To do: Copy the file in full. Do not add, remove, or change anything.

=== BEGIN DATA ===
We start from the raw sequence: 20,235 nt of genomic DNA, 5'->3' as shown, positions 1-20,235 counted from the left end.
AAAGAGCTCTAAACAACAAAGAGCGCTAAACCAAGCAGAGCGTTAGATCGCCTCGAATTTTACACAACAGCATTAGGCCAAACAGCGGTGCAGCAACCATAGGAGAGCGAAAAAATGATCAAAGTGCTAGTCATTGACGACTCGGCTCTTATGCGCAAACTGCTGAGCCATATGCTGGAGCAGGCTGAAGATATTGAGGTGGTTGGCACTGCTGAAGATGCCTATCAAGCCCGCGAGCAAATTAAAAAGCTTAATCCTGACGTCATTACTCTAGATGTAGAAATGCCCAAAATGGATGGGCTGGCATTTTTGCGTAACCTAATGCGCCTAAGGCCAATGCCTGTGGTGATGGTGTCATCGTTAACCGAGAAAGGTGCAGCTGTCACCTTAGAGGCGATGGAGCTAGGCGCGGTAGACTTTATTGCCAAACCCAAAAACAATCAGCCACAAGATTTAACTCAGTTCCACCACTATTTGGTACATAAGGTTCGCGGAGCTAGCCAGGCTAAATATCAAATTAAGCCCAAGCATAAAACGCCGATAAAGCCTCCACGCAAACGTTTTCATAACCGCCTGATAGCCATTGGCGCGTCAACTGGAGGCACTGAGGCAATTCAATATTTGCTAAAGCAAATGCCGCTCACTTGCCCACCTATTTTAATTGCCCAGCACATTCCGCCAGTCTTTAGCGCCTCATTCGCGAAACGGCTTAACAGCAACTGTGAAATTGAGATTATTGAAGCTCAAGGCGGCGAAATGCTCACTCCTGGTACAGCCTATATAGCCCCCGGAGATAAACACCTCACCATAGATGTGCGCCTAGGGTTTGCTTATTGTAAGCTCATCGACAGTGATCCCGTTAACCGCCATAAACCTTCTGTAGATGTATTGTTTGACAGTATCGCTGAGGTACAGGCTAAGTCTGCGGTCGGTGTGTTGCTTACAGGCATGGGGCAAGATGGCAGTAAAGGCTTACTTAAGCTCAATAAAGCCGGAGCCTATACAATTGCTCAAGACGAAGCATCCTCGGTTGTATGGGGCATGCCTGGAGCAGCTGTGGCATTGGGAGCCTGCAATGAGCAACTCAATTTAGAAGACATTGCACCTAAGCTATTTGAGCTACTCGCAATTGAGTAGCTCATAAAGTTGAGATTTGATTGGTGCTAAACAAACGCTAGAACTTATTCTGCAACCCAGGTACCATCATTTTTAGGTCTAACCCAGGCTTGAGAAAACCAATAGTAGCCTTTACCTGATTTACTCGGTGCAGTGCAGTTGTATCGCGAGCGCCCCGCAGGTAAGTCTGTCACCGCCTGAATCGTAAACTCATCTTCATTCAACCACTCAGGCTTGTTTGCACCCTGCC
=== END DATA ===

We start from the raw sequence: 20,235 nt of genomic DNA, 5'->3' as shown, positions 1-20,235 counted from the left end.
AAAGAGCTCTAAACAACAAAGAGCGCTAAACCAAGCAGAGCGTTAGATCGCCTCGAATTTTACACAACAGCATTAGGCCAAACAGCGGTGCAGCAACCATAGGAGAGCGAAAAAATGATCAAAGTGCTAGTCATTGACGACTCGGCTCTTATGCGCAAACTGCTGAGCCATATGCTGGAGCAGGCTGAAGATATTGAGGTGGTTGGCACTGCTGAAGATGCCTATCAAGCCCGCGAGCAAATTAAAAAGCTTAATCCTGACGTCATTACTCTAGATGTAGAAATGCCCAAAATGGATGGGCTGGCATTTTTGCGTAACCTAATGCGCCTAAGGCCAATGCCTGTGGTGATGGTGTCATCGTTAACCGAGAAAGGTGCAGCTGTCACCTTAGAGGCGATGGAGCTAGGCGCGGTAGACTTTATTGCCAAACCCAAAAACAATCAGCCACAAGATTTAACTCAGTTCCACCACTATTTGGTACATAAGGTTCGCGGAGCTAGCCAGGCTAAATATCAAATTAAGCCCAAGCATAAAACGCCGATAAAGCCTCCACGCAAACGTTTTCATAACCGCCTGATAGCCATTGGCGCGTCAACTGGAGGCACTGAGGCAATTCAATATTTGCTAAAGCAAATGCCGCTCACTTGCCCACCTATTTTAATTGCCCAGCACATTCCGCCAGTCTTTAGCGCCTCATTCGCGAAACGGCTTAACAGCAACTGTGAAATTGAGATTATTGAAGCTCAAGGCGGCGAAATGCTCACTCCTGGTACAGCCTATATAGCCCCCGGAGATAAACACCTCACCATAGATGTGCGCCTAGGGTTTGCTTATTGTAAGCTCATCGACAGTGATCCCGTTAACCGCCATAAACCTTCTGTAGATGTATTGTTTGACAGTATCGCTGAGGTACAGGCTAAGTCTGCGGTCGGTGTGTTGCTTACAGGCATGGGGCAAGATGGCAGTAAAGGCTTACTTAAGCTCAATAAAGCCGGAGCCTATACAATTGCTCAAGACGAAGCATCCTCGGTTGTATGGGGCATGCCTGGAGCAGCTGTGGCATTGGGAGCCTGCAATGAGCAACTCAATTTAGAAGACATTGCACCTAAGCTATTTGAGCTACTCGCAATTGAGTAGCTCATAAAGTTGAGATTTGATTGGTGCTAAACAAACGCTAGAACTTATTCTGCAACCCAGGTACCATCATTTTTAGGTCTAACCCAGGCTTGAGAAAACCAATAGTAGCCTTTACCTGATTTACTCGGTGCAGTGCAGTTGTATCGCGAGCGCCCCGCAGGTAAGTCTGTCACCGCCTGAATCGTAAACTCATCTTCATTCAACCACTCAGGCTTGTTTGCACCCTGCC